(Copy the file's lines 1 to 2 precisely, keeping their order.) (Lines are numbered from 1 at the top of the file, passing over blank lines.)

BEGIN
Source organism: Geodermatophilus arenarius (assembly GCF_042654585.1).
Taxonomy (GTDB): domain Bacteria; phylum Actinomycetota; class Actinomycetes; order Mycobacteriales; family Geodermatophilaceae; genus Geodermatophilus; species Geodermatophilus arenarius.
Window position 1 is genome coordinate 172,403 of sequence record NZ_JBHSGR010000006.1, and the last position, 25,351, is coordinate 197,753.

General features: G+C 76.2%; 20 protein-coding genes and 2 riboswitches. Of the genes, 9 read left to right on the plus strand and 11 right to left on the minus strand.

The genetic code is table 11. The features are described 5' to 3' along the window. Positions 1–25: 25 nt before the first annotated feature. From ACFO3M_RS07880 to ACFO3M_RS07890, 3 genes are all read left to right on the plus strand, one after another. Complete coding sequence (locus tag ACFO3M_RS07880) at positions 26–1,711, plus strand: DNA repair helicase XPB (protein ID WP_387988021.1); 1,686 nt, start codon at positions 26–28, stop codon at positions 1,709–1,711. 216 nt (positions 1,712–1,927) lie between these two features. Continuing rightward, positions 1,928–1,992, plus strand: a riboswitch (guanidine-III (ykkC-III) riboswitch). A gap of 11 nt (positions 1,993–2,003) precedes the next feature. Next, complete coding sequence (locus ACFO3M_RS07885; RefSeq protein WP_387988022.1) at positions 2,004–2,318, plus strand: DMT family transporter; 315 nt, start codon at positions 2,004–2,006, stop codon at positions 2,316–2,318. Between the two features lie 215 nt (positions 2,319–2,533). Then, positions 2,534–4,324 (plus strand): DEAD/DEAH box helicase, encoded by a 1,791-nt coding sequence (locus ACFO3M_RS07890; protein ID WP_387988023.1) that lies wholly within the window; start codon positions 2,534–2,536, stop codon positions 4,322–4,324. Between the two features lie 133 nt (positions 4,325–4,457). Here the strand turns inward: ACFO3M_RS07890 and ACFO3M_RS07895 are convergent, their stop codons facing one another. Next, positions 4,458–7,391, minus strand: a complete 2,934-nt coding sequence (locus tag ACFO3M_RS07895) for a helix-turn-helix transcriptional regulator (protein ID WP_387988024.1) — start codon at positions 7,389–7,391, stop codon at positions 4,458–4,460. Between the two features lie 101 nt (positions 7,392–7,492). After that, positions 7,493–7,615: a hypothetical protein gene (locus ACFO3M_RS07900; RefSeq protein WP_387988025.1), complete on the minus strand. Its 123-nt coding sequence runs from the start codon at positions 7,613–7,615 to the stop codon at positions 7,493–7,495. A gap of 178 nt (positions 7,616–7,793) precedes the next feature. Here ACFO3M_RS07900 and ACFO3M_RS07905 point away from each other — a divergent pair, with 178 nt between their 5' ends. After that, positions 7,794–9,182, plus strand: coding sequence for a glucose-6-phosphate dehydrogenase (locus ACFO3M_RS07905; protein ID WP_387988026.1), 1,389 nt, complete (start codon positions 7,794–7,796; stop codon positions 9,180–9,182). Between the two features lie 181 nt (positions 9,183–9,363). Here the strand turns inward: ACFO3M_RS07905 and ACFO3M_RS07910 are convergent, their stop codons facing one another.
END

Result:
Source organism: Geodermatophilus arenarius (assembly GCF_042654585.1).
Taxonomy (GTDB): domain Bacteria; phylum Actinomycetota; class Actinomycetes; order Mycobacteriales; family Geodermatophilaceae; genus Geodermatophilus; species Geodermatophilus arenarius.